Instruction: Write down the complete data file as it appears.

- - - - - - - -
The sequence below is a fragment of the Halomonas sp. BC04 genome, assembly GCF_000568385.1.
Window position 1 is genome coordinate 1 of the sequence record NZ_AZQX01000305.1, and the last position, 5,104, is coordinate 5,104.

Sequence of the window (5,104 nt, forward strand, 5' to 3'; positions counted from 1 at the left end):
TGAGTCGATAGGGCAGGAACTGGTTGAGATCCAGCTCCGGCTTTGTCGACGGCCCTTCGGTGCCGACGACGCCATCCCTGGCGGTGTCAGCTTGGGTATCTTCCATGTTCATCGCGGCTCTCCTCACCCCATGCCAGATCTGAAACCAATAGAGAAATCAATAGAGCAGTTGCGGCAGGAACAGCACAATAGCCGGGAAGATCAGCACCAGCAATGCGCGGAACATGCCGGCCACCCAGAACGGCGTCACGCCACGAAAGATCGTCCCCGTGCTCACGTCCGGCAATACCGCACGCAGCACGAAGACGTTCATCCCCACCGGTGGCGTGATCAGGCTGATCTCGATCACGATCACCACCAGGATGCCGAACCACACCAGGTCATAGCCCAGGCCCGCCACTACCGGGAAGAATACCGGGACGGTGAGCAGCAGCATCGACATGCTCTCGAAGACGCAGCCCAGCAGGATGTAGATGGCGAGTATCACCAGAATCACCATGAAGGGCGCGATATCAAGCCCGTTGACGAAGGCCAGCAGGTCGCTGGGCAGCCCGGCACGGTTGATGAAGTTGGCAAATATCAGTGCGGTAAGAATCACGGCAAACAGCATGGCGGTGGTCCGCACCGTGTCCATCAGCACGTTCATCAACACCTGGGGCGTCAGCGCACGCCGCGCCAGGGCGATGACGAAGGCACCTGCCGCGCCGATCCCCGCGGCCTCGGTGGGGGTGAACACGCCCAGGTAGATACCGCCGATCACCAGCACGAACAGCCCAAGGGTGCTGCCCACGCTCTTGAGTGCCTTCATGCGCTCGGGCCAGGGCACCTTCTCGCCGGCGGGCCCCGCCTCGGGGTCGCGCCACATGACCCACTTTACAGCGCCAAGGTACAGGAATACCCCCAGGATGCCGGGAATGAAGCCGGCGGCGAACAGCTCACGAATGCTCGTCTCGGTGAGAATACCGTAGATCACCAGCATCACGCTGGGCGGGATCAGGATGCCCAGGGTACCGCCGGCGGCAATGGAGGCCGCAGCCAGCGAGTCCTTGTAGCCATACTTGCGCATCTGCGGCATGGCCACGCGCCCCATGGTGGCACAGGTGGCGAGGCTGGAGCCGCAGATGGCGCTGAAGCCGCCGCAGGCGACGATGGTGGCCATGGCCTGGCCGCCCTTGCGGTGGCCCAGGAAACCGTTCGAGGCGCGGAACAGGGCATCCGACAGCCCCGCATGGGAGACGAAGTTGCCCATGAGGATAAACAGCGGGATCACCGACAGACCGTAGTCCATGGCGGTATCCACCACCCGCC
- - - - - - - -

The sequence below is a fragment of the Halomonas sp. BC04 genome, assembly GCF_000568385.1.
Window position 1 is genome coordinate 1 of the sequence record NZ_AZQX01000305.1, and the last position, 5,104, is coordinate 5,104.

Sequence of the window (5,104 nt, forward strand, 5' to 3'; positions counted from 1 at the left end):
TGAGTCGATAGGGCAGGAACTGGTTGAGATCCAGCTCCGGCTTTGTCGACGGCCCTTCGGTGCCGACGACGCCATCCCTGGCGGTGTCAGCTTGGGTATCTTCCATGTTCATCGCGGCTCTCCTCACCCCATGCCAGATCTGAAACCAATAGAGAAATCAATAGAGCAGTTGCGGCAGGAACAGCACAATAGCCGGGAAGATCAGCACCAGCAATGCGCGGAACATGCCGGCCACCCAGAACGGCGTCACGCCACGAAAGATCGTCCCCGTGCTCACGTCCGGCAATACCGCACGCAGCACGAAGACGTTCATCCCCACCGGTGGCGTGATCAGGCTGATCTCGATCACGATCACCACCAGGATGCCGAACCACACCAGGTCATAGCCCAGGCCCGCCACTACCGGGAAGAATACCGGGACGGTGAGCAGCAGCATCGACATGCTCTCGAAGACGCAGCCCAGCAGGATGTAGATGGCGAGTATCACCAGAATCACCATGAAGGGCGCGATATCAAGCCCGTTGACGAAGGCCAGCAGGTCGCTGGGCAGCCCGGCACGGTTGATGAAGTTGGCAAATATCAGTGCGGTAAGAATCACGGCAAACAGCATGGCGGTGGTCCGCACCGTGTCCATCAGCACGTTCATCAACACCTGGGGCGTCAGCGCACGCCGCGCCAGGGCGATGACGAAGGCACCTGCCGCGCCGATCCCCGCGGCCTCGGTGGGGGTGAACACGCCCAGGTAGATACCGCCGATCACCAGCACGAACAGCCCAAGGGTGCTGCCCACGCTCTTGAGTGCCTTCATGCGCTCGGGCCAGGGCACCTTCTCGCCGGCGGGCCCCGCCTCGGGGTCGCGCCACATGACCCACTTTACAGCGCCAAGGTACAGGAATACCCCCAGGATGCCGGGAATGAAGCCGGCGGCGAACAGCTCACGAATGCTCGTCTCGGTGAGAATACCGTAGATCACCAGCATCACGCTGGGCGGGATCAGGATGCCCAGGGTACCGCCGGCGGCAATGGAGGCCGCAGCCAGCGAGTCCTTGTAGCCATACTTGCGCATCTGCGGCATGGCCACGCGCCCCATGGTGGCACAGGTGGCGAGGCTGGAGCCGCAGATGGCGCTGAAGCCGCCGCAGGCGACGATGGTGGCCATGGCCTGGCCGCCCTTGCGGTGGCCCAGGAAACCGTTCGAGGCGCGGAACAGGGCATCCGACAGCCCCGCATGGGAGACGAAGTTGCCCATGAGGATAAACAGCGGGATCACCGACAGACCGTAGTCCATGGCGGTATCCACCACCCGCC